Weird things happen to your body when you run a marathon. Not only will you burn over 2,500 calories but you’ll lose up to 5kg in water weight, and you’ll get temporarily shorter.
Christian Allen, product expert at Runners Need, explains: ‘A combination of carbs and protein within the hour of finishing your race can help aid recovery and top up your electrolyte and glycogen levels.’
And, we wouldn’t recommend a post race pint, as it will just dehydrate your body even more. If you can’t resist, try to drink an equal amount of water – although chugging water isn’t your only source of hydration.
‘Ice your legs as soon as you’re able to after your run. If you’re using ice packs keep them on the affected area for 10 to 20 minutes every few hours for the day or two following the race.’
And if you’re feeling really brave, try an ice bath. ‘Ten minute ice baths can do wonders to ease sore muscles, as it helps pump your blood vessels with fresh oxygenated blood and helps to flush out toxins, like lactic acid which can cause muscles to seize and cramp,’ says Christian.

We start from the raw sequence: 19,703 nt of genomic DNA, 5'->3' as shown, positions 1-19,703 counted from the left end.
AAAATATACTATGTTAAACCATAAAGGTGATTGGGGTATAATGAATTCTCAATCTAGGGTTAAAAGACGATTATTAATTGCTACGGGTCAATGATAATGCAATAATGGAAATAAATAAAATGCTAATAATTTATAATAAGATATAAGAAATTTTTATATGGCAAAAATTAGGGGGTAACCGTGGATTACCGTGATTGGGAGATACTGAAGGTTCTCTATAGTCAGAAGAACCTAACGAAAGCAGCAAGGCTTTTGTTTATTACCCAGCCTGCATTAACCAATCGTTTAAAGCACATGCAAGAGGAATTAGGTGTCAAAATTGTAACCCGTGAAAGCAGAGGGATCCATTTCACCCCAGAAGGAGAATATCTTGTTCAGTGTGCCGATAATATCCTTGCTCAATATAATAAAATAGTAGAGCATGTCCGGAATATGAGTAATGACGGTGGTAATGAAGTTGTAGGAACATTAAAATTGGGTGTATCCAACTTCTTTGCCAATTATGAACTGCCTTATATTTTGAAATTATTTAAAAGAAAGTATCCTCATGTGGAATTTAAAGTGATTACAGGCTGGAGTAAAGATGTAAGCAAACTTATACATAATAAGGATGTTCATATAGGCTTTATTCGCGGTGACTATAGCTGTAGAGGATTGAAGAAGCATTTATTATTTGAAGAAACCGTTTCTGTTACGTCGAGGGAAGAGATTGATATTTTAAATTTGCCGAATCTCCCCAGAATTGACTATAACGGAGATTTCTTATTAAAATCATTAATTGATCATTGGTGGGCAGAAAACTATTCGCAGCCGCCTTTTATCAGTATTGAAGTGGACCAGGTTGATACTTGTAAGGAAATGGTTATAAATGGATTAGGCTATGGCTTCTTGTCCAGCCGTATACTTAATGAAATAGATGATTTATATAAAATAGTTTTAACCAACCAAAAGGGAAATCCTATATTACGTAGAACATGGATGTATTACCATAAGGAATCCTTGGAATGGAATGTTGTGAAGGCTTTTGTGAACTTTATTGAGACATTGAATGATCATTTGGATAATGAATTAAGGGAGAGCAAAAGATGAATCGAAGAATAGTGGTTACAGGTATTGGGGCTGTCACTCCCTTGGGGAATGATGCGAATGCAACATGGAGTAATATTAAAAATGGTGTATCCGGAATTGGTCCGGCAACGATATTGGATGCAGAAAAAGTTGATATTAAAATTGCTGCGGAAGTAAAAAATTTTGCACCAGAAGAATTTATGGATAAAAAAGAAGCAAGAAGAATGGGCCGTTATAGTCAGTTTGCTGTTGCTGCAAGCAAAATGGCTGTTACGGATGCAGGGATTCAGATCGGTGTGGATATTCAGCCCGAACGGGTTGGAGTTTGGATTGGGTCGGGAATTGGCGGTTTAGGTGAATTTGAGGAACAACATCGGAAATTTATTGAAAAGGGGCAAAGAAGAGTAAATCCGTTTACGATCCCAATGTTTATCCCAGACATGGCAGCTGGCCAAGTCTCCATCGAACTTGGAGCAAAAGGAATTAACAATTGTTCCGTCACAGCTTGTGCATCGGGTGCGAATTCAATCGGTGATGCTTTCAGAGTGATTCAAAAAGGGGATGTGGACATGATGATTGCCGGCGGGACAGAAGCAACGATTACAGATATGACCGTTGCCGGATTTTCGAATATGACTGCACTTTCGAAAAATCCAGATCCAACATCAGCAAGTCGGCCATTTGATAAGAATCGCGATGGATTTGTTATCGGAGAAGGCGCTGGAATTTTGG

Their Performance Recovery treatment tackles muscle strain and mental exhaustion, starting with stretching and mobility exercises with a dedicated performance coach
Then there’s a muscle enhancement recovery treatment which aids in releasing the lactic acid that has built up during the race followed by – the best part – a lymphatic drainage massage.
Robbie Leung, director of wellbeing at Pan Pacific says: ‘These treatments showcase the importance of preparation and recovery after a strenuous sporting activity.’
‘When you return to running keep it easy for at least a week,’ says Christian. If you’re feeling tired or fatigued or becoming more susceptible to cold-like symptoms, it’s usually a good indicator that you’re pushing yourself too hard too soon.’